qualify our customers based on their objectives and needs to create a positive outcome for all parties involved. You have to ask a lot of pertinent questions, listen and analyze to determine the best course of action. This way, you’ll be able to move forward using the proper procedures to best handle and fulfill the customer’s objectives as well as the objectives of all parties involved. That includes understanding the insurance company’s procedures. We ask, listen and explain to our customers the pros and cons to prepare them and us for a successful outcome. There are shops that lower pricing, miss damages, and use lesser parts and materials while cutting corners, but will they be there for the customer and/or be in business long? You may not close all of your deals by refusing to negotiate or cut corners, but in the long haul, your integrity and reputation will shine and outlast many of those in the business who do cut corners.

Put It on Paper » I’ve always believed that the pen is mightier than the sword. Your potential profits start first with putting the job down on paper. You can’t get the job and its financial benefit if it isn’t on paper first. It also pays to know the P-pages in and out and what you’re entitled to be compensated for. We participate in factory training, continued education, paint clinics and in-house training, which allow us to repair damages correctly the first time. It never ceases to amaze us how many jobs we redo as the result of improper repair and refinishing by another shop. Cheapest isn’t best! Our policy is to create value for our customers. Life and business are always built on positive relationships, so you should always strive to obtain a win/win/win for your customer, yourself and the insurance company. This will put you on the true path to success when working with jobbers, parts and service departments, and towing professionals.

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PROFIT CENTER » Heavy Duty times. But it’s up to us alone to overcome this. We can help set up programs in our high schools for those students who don’t wish to attend a four-year college but want to learn a respectable trade for which there will always be some demand. We can also start apprentice programs within our shops so that the young techs can learn from our experienced lead techs how to correctly and efficiently perform the tasks required of this real-world professional trade.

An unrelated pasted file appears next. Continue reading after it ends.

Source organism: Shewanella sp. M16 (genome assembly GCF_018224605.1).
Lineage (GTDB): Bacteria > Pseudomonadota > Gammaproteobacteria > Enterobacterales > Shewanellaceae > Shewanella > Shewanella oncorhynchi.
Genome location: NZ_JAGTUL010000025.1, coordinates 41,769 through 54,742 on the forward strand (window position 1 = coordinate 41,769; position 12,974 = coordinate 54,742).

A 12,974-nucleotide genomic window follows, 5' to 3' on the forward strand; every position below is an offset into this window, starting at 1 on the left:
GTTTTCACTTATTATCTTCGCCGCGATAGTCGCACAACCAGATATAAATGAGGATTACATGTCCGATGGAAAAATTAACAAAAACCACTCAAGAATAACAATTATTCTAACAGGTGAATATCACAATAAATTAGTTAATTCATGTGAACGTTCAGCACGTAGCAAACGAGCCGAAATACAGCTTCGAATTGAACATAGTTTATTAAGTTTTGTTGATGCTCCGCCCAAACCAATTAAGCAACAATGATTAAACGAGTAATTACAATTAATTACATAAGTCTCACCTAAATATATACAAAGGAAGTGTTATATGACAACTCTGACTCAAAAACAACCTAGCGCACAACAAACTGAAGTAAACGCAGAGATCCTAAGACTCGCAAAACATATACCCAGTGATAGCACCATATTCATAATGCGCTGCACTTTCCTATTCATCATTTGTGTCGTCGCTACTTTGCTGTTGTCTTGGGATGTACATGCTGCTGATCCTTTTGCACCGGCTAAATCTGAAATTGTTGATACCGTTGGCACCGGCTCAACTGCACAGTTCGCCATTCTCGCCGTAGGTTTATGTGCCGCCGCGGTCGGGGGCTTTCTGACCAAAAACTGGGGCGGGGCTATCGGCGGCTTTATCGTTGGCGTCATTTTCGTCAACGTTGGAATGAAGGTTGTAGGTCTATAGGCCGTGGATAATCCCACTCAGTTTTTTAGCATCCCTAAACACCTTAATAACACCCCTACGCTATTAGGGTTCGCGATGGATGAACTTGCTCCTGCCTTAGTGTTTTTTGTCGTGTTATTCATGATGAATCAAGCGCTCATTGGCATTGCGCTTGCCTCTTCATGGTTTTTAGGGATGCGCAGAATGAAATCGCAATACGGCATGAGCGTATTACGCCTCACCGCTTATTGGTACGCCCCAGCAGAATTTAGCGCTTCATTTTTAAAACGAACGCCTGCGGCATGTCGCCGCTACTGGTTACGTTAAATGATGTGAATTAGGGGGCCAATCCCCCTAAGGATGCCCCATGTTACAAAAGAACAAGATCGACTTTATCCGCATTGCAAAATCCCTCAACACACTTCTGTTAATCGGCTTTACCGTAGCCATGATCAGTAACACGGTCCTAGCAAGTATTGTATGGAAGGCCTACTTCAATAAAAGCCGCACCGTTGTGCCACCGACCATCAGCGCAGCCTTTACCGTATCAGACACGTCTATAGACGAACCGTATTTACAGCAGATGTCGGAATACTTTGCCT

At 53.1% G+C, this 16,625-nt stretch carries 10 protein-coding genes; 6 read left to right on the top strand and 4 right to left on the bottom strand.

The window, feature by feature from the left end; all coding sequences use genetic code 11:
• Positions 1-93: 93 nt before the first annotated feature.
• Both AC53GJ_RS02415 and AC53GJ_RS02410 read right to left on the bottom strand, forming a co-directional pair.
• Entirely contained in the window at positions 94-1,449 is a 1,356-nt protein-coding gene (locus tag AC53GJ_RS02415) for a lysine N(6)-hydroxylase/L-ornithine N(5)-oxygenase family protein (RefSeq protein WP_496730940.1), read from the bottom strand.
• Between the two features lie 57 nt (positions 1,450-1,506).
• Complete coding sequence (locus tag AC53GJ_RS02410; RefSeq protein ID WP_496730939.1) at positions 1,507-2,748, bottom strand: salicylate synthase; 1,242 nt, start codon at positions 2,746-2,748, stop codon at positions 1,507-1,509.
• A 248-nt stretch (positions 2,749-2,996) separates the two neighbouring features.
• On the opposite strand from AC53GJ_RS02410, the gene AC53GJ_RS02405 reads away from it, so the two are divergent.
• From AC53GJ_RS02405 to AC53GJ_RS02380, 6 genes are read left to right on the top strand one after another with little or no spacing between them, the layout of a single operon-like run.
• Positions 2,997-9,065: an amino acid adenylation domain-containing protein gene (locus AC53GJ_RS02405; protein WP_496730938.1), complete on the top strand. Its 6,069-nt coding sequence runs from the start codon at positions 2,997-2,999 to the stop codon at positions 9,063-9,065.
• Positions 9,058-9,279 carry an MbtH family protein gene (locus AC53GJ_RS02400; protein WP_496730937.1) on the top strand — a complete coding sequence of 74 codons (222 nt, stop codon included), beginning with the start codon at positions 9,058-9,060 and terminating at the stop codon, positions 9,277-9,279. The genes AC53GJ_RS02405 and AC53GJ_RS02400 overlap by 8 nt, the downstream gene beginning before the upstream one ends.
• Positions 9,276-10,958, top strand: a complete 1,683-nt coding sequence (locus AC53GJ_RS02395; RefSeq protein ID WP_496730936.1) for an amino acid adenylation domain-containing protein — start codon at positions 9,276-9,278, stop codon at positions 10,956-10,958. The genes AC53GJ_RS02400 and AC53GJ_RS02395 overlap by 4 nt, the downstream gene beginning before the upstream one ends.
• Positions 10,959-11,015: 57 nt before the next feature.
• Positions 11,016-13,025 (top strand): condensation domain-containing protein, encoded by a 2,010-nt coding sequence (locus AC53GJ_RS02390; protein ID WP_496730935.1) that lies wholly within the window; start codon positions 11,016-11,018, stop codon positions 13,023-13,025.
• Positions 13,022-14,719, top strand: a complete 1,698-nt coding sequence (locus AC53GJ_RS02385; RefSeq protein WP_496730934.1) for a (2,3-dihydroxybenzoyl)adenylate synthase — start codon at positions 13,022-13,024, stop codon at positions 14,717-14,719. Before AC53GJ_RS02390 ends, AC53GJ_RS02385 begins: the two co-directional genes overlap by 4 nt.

Conclusion » I feel that it’s harder today to succeed in this business, but it has always been hard. We’ve come this far not in vain, but determined to do our daily best for customers, employees, owners and ourselves. I remember when insurance companies required three damage estimates! (Now I’m really dating myself). When dealing with life, business, family and customers, you must adhere to the “The Golden Rule”: “Do

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unto others as you would have done unto you.” By sticking together for the betterment of all, I truly believe we can and will prevail, remembering that insurance companies aren’t repairing or refinishing our customers’ vehicles big or small – we are! BSB Phil Meyers is body/paint department director for Peterbilt of Northwest Ohio. He can be reached at or (419) 423-3441.

»| Industry Update |« Chicagoland continued from pg. 36 than those who have opted to only receive fax orders,” said George Avery, claims consultant with State Farm. And as roll-out continues, Avery says that PartsTrader data also suggests repairers are shifting to participating suppliers from fax-only suppliers. One repairer says PartsTrader has been shutting down its fax service at 5 p.m. Then, at 8:30 a.m., the fax machine is spitting out pages of parts orders that had been entered via PartsTrader at 3 p.m. the day before. He said PartsTrader has stated

the fax service will end in 2014. He also said it seems PartsTrader is “punishing” dealers that have chosen the fax route. Evidence, he claims, is listing one of the largest Chrysler dealers in the area as an Isuzu/Suzuki dealer. “That took several phone calls to change, and who knows if it will change back?” he said.